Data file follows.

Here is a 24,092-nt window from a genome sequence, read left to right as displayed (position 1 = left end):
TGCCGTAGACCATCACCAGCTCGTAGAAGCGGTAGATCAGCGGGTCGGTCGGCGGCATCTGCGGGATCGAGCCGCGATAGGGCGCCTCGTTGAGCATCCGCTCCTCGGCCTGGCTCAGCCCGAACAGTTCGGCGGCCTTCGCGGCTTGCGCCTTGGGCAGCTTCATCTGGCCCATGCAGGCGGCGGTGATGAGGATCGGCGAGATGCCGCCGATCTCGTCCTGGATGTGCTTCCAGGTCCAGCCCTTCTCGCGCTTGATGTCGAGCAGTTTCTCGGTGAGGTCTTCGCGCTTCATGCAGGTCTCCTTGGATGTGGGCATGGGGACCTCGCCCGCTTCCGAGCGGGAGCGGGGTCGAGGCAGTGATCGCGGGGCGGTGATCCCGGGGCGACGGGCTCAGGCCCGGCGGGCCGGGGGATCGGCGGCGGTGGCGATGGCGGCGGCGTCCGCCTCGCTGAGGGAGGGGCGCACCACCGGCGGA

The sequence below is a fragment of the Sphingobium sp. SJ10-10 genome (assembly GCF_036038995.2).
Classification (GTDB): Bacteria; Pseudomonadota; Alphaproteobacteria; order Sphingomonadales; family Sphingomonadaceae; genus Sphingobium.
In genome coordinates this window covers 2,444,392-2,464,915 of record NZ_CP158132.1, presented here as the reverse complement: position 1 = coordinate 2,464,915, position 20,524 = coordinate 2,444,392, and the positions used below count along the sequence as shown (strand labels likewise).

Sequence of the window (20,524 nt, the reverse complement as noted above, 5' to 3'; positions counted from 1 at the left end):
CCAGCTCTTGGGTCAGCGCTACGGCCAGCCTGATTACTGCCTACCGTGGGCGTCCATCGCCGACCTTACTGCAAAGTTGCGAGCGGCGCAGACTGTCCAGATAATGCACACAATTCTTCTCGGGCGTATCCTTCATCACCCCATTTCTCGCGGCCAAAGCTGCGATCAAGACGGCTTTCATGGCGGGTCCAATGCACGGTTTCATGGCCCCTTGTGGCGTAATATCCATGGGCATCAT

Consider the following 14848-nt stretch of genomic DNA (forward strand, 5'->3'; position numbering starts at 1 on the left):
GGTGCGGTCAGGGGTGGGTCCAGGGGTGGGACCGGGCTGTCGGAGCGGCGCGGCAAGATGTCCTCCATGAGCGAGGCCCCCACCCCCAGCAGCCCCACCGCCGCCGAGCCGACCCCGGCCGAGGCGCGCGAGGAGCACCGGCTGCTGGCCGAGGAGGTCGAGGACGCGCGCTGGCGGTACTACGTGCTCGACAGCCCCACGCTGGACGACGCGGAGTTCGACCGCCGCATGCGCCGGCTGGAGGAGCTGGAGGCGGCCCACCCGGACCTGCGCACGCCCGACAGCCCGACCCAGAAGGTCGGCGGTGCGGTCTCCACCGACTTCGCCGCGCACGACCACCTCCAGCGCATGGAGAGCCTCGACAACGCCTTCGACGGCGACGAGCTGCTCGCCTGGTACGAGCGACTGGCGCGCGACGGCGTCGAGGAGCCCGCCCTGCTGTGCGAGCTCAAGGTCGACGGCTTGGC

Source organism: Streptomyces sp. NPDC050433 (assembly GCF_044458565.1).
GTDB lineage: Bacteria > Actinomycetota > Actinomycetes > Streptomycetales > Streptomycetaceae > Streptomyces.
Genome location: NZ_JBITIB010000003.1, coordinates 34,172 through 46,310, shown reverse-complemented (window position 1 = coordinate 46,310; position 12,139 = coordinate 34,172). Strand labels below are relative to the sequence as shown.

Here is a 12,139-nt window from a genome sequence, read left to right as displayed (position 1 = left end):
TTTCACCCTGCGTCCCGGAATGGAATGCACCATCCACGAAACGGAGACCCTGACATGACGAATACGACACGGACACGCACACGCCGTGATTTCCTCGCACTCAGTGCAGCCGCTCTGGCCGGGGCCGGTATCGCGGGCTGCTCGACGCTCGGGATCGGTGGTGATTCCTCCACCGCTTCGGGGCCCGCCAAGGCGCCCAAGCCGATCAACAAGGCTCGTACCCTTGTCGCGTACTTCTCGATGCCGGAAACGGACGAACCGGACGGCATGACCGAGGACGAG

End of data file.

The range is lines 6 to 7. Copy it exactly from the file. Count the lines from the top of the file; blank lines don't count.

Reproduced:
Sequence of the window (20,524 nt, the reverse complement as noted above, 5' to 3'; positions counted from 1 at the left end):
CCAGCTCTTGGGTCAGCGCTACGGCCAGCCTGATTACTGCCTACCGTGGGCGTCCATCGCCGACCTTACTGCAAAGTTGCGAGCGGCGCAGACTGTCCAGATAATGCACACAATTCTTCTCGGGCGTATCCTTCATCACCCCATTTCTCGCGGCCAAAGCTGCGATCAAGACGGCTTTCATGGCGGGTCCAATGCACGGTTTCATGGCCCCTTGTGGCGTAATATCCATGGGCATCAT